Coast Guardsmen and other first responders train for common emergencies.

One of the best tools a sportsman can have for first aid is knowledge. First aid and CPR courses available in most communities teach what to look for and how to deal with injuries.

I completed a CPR course that included learning the Heimlich Maneuver for removing food blocking a person’s airway. Since I had never actually seen this happen, I wondered if I would ever need it. While eating in a restaurant soon after the course, I noticed a woman suddenly push her chair away from the table alarming her dinner companion. The woman made no sound but put her hands to her throat. By the time I processed the symptoms and started getting up to help, a man who was closer jumped up and grabbed the woman from behind in a bear hug and applied several sharp thrusts with his clasped hands to her solar plexus. The third thrust caused her to eject a small piece of meat that had lodged in her trachea. She then gasped for breath and started to breathe normally with the color returning to her face. This kind of event is not limited to urban restaurants and homes. It can happen around a campfire, in a tree stand or virtually anywhere food is consumed. This event turned out well, but I couldn’t help wonder what the outcome would have been had no one been able to deal quickly with this emergency.

Spending time outdoors and on the water when the temperature and humidity are high greatly increases the chance of heatstroke. This is when the body reaches a temperature of 105 and has difficulty cooling off. When heatstroke occurs, get the person in the shade first and then cool them down by fanning, applying cool water or wrapping cool cloths around the neck and on the body. Cold applied directly to the head may cool the body too rapidly.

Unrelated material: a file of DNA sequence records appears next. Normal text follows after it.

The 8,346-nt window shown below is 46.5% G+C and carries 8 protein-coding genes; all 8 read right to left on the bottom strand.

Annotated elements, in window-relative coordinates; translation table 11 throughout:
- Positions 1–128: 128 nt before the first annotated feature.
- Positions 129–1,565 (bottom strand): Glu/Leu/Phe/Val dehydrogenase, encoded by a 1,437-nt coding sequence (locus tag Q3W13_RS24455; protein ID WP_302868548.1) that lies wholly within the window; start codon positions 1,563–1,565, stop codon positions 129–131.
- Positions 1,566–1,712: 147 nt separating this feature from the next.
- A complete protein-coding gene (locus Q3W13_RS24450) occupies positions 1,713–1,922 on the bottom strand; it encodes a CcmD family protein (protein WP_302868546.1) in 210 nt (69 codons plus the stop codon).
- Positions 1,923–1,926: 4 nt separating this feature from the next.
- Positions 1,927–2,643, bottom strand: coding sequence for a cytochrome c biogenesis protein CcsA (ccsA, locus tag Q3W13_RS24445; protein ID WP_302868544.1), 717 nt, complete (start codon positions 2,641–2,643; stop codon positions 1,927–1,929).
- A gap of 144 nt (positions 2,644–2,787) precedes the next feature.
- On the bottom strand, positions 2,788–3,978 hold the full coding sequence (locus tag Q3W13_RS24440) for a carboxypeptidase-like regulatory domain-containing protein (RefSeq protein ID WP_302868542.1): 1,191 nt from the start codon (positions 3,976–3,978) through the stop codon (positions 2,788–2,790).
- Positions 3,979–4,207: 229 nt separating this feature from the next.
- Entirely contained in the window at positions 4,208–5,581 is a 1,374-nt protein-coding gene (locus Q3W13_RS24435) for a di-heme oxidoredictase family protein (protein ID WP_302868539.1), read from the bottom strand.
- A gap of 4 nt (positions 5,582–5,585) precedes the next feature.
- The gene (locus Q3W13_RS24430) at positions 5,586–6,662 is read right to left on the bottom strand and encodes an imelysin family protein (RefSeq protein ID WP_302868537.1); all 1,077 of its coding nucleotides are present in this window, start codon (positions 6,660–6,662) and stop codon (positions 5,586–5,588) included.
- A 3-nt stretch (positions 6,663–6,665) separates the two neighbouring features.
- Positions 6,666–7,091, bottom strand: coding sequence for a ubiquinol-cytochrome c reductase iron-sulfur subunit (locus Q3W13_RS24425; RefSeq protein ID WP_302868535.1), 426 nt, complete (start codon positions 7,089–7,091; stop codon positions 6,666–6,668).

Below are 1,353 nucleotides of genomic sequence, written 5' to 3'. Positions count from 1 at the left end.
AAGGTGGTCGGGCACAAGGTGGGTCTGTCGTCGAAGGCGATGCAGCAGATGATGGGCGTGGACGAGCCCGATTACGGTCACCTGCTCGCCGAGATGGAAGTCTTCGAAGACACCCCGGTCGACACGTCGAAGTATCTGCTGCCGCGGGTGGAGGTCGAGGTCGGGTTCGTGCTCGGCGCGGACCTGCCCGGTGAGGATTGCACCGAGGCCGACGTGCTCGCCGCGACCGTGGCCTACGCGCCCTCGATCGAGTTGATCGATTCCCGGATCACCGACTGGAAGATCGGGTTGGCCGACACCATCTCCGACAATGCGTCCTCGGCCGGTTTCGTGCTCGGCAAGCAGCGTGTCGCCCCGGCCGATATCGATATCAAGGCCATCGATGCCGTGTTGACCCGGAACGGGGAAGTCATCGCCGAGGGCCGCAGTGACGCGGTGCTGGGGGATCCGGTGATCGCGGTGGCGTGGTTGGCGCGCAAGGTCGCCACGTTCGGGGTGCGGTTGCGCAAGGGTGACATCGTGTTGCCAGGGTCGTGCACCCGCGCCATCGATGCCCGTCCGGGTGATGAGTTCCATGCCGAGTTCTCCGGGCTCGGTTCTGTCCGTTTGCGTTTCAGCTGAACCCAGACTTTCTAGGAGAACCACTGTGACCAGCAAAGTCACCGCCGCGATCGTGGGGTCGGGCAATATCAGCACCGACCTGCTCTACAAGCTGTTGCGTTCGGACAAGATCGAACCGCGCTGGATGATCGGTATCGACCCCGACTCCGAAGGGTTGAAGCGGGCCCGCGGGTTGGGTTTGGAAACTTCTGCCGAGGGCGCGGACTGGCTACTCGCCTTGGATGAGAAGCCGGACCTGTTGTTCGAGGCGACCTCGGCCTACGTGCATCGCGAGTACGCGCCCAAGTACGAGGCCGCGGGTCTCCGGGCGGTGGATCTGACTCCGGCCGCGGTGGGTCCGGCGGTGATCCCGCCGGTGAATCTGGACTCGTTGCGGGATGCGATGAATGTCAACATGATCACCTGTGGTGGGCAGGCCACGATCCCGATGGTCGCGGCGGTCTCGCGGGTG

Burns are best treated by cooling the skin down as soon as possible. This can be done with cool water or an ice pack. Smearing bad burns with anything is not a good idea and neither are tight bandages that can stick to the burns. Any bandage should be loosely applied until medical treatment can be obtained.

A simple aspirin can be a powerful tool for first aid but only when used appropriately. For an adult having chest pains who is not allergic to aspirin, a baby aspirin can be a lifesaver. For a child 12 years or younger, aspirin is not a good choice for pain or fever relief as it can cause seizures.

Anyone who has spent time at sea is probably familiar with seasickness. The mixed signals between what the eyes see and what the inner ear tells the brain can cause the stomach to react. When on a boat, it’s a good idea to get plenty of fresh air and keep the horizon in view. Frequently looking at the horizon keeps the eyes and inner ear in sync.

If these techniques fail, there are other remedies that can be tried. An old remedy that works is ginger. A teaspoon of ground ginger in a glass of water should be taken approximately 30 minutes before getting on a boat. The ginger does some of the same things that seasickness drugs do but without the side effects.

If it’s too late to take steps to prevent the onset of mal du mer, the Pericardium 6 acupuncture pressure point technique is good for motion sickness and nausea. The technique involves placing the index and middle fingers across the inside of the wrist beginning at the wrist joint. This is just to measure the approximate distance to the two tendons (Palmaris longus and flexor carpi) that run down the inside of the wrist. A thumb is placed between these two tendons and firm pressure is applied. A slight shock or tingle may be felt briefly but pressure should be maintained until the nausea lets up. Simple and effective!

Fish hook injuries are inevitable. Some sticks are shallow and can be simply pulled out. When a hook goes in past the barb it can often be snatched out with a loop of line. This technique when properly done is effective.

There are some good YouTube videos posted on the Internet illustrating the technique. Hooks that are shallow can be pushed through the skin until the barb is exposed and can be snipped off. Both of these procedures require the approval and cooperation of the person that’s hooked and these are often more difficult to obtain than actually removing the hook. FS

First published Florida Sportsman September 2015

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